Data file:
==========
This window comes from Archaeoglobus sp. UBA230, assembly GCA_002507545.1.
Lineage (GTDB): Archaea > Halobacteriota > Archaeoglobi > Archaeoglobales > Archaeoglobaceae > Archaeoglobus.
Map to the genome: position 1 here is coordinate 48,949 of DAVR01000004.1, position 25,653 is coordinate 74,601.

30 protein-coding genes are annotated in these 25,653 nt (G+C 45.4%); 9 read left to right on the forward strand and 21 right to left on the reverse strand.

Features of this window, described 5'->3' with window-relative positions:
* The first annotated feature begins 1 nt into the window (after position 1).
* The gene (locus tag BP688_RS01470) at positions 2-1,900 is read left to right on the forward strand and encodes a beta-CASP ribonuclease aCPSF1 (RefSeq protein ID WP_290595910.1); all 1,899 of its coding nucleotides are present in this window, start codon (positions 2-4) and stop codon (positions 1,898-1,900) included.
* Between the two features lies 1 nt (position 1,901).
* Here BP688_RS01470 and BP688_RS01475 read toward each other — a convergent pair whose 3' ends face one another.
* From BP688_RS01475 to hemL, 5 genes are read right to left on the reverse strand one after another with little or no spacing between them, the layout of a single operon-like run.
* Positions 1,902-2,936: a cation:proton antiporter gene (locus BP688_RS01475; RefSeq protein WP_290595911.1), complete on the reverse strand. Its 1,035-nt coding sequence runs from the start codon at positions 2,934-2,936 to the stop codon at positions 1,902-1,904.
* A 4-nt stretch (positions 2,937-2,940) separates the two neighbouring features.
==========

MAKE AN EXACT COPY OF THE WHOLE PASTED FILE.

This window comes from Archaeoglobus sp. UBA230, assembly GCA_002507545.1.
Lineage (GTDB): Archaea > Halobacteriota > Archaeoglobi > Archaeoglobales > Archaeoglobaceae > Archaeoglobus.
Map to the genome: position 1 here is coordinate 48,949 of DAVR01000004.1, position 25,653 is coordinate 74,601.

30 protein-coding genes are annotated in these 25,653 nt (G+C 45.4%); 9 read left to right on the forward strand and 21 right to left on the reverse strand.

Features of this window, described 5'->3' with window-relative positions:
* The first annotated feature begins 1 nt into the window (after position 1).
* The gene (locus tag BP688_RS01470) at positions 2-1,900 is read left to right on the forward strand and encodes a beta-CASP ribonuclease aCPSF1 (RefSeq protein ID WP_290595910.1); all 1,899 of its coding nucleotides are present in this window, start codon (positions 2-4) and stop codon (positions 1,898-1,900) included.
* Between the two features lies 1 nt (position 1,901).
* Here BP688_RS01470 and BP688_RS01475 read toward each other — a convergent pair whose 3' ends face one another.
* From BP688_RS01475 to hemL, 5 genes are read right to left on the reverse strand one after another with little or no spacing between them, the layout of a single operon-like run.
* Positions 1,902-2,936: a cation:proton antiporter gene (locus BP688_RS01475; RefSeq protein WP_290595911.1), complete on the reverse strand. Its 1,035-nt coding sequence runs from the start codon at positions 2,934-2,936 to the stop codon at positions 1,902-1,904.
* A 4-nt stretch (positions 2,937-2,940) separates the two neighbouring features.